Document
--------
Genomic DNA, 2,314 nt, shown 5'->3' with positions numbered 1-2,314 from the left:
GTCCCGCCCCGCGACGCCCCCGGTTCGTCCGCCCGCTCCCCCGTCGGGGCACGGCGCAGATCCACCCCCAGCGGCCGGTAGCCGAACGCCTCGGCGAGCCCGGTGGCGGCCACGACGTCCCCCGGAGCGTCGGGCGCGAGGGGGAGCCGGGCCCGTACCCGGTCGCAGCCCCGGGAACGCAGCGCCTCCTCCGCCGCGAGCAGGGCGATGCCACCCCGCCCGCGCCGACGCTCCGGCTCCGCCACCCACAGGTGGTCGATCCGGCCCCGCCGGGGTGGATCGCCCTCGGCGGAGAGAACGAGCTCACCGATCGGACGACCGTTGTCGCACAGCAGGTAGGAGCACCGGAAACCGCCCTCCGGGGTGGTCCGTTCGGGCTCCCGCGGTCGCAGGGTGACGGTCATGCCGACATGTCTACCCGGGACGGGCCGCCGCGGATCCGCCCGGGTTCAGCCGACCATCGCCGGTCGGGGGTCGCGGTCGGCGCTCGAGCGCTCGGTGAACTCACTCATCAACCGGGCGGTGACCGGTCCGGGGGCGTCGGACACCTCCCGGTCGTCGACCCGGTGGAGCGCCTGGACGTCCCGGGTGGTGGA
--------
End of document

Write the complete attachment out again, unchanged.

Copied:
Genomic DNA, 2,314 nt, shown 5'->3' with positions numbered 1-2,314 from the left:
GTCCCGCCCCGCGACGCCCCCGGTTCGTCCGCCCGCTCCCCCGTCGGGGCACGGCGCAGATCCACCCCCAGCGGCCGGTAGCCGAACGCCTCGGCGAGCCCGGTGGCGGCCACGACGTCCCCCGGAGCGTCGGGCGCGAGGGGGAGCCGGGCCCGTACCCGGTCGCAGCCCCGGGAACGCAGCGCCTCCTCCGCCGCGAGCAGGGCGATGCCACCCCGCCCGCGCCGACGCTCCGGCTCCGCCACCCACAGGTGGTCGATCCGGCCCCGCCGGGGTGGATCGCCCTCGGCGGAGAGAACGAGCTCACCGATCGGACGACCGTTGTCGCACAGCAGGTAGGAGCACCGGAAACCGCCCTCCGGGGTGGTCCGTTCGGGCTCCCGCGGTCGCAGGGTGACGGTCATGCCGACATGTCTACCCGGGACGGGCCGCCGCGGATCCGCCCGGGTTCAGCCGACCATCGCCGGTCGGGGGTCGCGGTCGGCGCTCGAGCGCTCGGTGAACTCACTCATCAACCGGGCGGTGACCGGTCCGGGGGCGTCGGACACCTCCCGGTCGTCGACCCGGTGGAGCGCCTGGACGTCCCGGGTGGTGGA